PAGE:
Tuesday, 28 April 2009

Fusion- the first class

I arrived at the Hampton Sports Centre, based at the Hampton Community College, and met Rachel. She graduated from Leed uni last year and is now working for Combination Dance which is based at Whitton Sports College. She has assissted with taster classes for disabled children, but has never run or taught any classes for disabled children prior to this project.

We began the session by sitting in a circle to get to know everyone; there were five children, three mothers, and a sister who came to the class. We rolled a ball along the floor, calling out the name of the person who we wanted to recieve the ball. Each child had very different needs, some just needed to be told to focus, while others required one to one attention. We then stood up, and went round and said our names whilst doing a big movement with our bodies, some of the children used sign language to say their names.

We played a lot of games, recognising the meaning of colours- eg traffic lights; red meaning stop, and green meaning go. And we learnt the macarena for the dancing part, trying to coordinate our different body parts.

I did not know what to expect from the class, and i have never worked with a group made up entirely of children with learning disabilities. I was never phased by the children and was in fact very excited about doing this work. It has helped me to confirm that i do want to go into this line of work.
It felt so good to be able to work with these children, to give them this opportunity, and to allow them to have fun whilst learn. Many people, including Rachel said that this type of work can be so exhausting; and that she had spent the whole day planning for the session. But i didnt want it to end, i felt that after anhour we were just getting started, and i could have easily done another hour. I enjoyed every moment of it, being a child again, running about freely, and not being judged by anyone.

I did not find out the extent of disabiltiy that each child had until we finished the sessionl; i dont know whether i would have reacted differently in the class if i already knew this information.
I found that we had one child with downs syndrome, three with austism and communication difficulties, and onw with prader-willi syndrome.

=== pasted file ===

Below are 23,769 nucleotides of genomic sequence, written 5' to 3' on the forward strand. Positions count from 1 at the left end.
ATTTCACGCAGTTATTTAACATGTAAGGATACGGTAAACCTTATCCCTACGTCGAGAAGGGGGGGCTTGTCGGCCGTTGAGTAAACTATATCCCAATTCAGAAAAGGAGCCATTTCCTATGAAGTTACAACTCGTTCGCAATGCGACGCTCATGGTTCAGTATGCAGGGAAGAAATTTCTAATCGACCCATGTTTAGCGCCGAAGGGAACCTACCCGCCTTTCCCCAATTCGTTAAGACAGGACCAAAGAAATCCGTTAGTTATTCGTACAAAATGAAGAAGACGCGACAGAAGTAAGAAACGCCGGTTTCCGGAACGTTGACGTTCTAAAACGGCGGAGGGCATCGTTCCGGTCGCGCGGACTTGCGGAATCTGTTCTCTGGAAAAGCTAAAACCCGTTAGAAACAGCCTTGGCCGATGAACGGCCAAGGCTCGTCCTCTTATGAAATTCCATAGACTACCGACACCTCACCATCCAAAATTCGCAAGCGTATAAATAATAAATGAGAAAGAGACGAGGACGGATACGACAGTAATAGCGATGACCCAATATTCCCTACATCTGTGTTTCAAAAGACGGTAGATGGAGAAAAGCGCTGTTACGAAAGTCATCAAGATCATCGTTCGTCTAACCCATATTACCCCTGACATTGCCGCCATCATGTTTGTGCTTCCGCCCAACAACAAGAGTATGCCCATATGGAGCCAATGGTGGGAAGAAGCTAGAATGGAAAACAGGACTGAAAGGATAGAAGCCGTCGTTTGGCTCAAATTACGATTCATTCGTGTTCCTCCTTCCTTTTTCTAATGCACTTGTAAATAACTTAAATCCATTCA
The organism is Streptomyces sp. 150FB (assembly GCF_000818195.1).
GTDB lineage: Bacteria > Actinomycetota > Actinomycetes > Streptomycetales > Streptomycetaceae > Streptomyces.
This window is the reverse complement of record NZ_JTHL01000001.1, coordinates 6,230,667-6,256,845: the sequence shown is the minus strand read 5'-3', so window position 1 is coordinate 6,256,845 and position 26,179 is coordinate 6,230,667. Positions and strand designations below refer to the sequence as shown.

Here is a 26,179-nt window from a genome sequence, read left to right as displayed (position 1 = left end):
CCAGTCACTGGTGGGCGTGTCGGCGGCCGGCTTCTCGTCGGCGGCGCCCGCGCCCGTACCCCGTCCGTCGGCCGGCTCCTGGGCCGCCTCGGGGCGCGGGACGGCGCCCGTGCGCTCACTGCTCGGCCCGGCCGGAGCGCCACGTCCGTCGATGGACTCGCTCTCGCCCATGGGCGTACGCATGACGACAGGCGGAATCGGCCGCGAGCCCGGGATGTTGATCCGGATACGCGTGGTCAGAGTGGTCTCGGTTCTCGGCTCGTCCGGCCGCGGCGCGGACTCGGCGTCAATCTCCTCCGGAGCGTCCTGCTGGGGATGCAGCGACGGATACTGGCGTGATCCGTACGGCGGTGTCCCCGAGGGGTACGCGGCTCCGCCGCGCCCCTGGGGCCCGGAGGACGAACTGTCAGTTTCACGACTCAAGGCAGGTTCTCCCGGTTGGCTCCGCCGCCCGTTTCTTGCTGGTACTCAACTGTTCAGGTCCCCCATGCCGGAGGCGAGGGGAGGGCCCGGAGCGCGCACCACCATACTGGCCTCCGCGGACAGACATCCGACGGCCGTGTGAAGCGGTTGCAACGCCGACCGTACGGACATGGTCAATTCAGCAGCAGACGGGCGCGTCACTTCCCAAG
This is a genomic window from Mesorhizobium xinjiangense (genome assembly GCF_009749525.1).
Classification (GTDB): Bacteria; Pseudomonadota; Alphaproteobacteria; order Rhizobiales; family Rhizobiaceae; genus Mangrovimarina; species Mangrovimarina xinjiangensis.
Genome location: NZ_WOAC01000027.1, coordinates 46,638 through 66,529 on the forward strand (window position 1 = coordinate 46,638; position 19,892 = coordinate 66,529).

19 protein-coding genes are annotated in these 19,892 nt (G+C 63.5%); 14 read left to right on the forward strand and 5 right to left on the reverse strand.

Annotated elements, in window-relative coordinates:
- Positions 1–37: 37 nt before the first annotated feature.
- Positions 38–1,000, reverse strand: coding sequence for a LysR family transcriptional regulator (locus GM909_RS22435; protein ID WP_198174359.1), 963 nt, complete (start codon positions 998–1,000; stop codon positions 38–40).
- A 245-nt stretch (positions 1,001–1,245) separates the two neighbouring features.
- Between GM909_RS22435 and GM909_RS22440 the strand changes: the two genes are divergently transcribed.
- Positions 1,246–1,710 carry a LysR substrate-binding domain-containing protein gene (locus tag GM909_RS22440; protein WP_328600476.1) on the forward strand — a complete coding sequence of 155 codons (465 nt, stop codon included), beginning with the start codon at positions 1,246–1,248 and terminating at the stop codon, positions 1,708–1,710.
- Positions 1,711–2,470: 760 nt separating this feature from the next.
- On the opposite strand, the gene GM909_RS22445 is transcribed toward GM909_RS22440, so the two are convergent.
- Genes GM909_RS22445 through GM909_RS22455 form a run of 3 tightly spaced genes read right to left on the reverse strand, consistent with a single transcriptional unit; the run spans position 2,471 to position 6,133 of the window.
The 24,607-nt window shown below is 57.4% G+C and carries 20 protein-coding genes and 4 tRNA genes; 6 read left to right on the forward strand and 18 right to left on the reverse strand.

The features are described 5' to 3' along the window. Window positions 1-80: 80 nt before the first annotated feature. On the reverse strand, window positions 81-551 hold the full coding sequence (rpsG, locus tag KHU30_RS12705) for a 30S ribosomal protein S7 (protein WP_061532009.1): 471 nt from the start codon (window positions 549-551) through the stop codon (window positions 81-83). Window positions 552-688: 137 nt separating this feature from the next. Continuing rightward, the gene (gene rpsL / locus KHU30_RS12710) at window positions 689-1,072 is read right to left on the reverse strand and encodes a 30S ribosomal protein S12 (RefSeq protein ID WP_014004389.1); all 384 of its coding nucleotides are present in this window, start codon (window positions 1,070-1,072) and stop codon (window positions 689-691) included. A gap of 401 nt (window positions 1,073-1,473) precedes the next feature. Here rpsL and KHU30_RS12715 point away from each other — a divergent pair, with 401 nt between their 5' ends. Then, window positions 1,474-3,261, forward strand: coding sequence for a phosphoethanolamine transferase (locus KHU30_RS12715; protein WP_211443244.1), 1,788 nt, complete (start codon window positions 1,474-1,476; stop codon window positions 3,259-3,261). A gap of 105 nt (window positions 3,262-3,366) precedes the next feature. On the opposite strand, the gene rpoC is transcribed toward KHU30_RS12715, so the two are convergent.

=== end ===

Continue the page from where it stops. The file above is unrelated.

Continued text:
I am so happy to have rung up about the advertisement, i cannot wait to go back next time!!!!

Thursday, 23 April 2009

Fusion Dance And Drama

An advertisement outside the theatre cought my eye on tuesday, which read DANCE! Upon closer inspection, i discovered that the advertisement was for volunteering in Hampton for an inclusive dance and drama project for disabled children aged 9-16. I decided to ring the number and ask about what this invlolved.

Having a keen interest in teaching dance, and working with disabled students, i thought that this would be a great opportunity for experience, and to help me in writing my dissertation.

I learnt that what i woud be doing is perticipating in the classes and assisting with the movements required. I will be going along on Monday to help out, and am thoroughly excited about it!!!!



After this initial knock back from the hospice, i thought about other ways in which i could help out. Their website is full of things to do to help, from donating money, to doing sponsored runs, and fund raising activities. The massive list of things you could do to fund raise included putting on some kind of performance evening.

With this i decided to contact the head of drama at my senior school again, and suggest the possibility of working with the drama club to put on a performance evening. She thought that this would be a great opportunity for the group to perform in front of an audience, and for the school, who have had quite bad publicity recently, to make themselves known in the public eye for doing something good.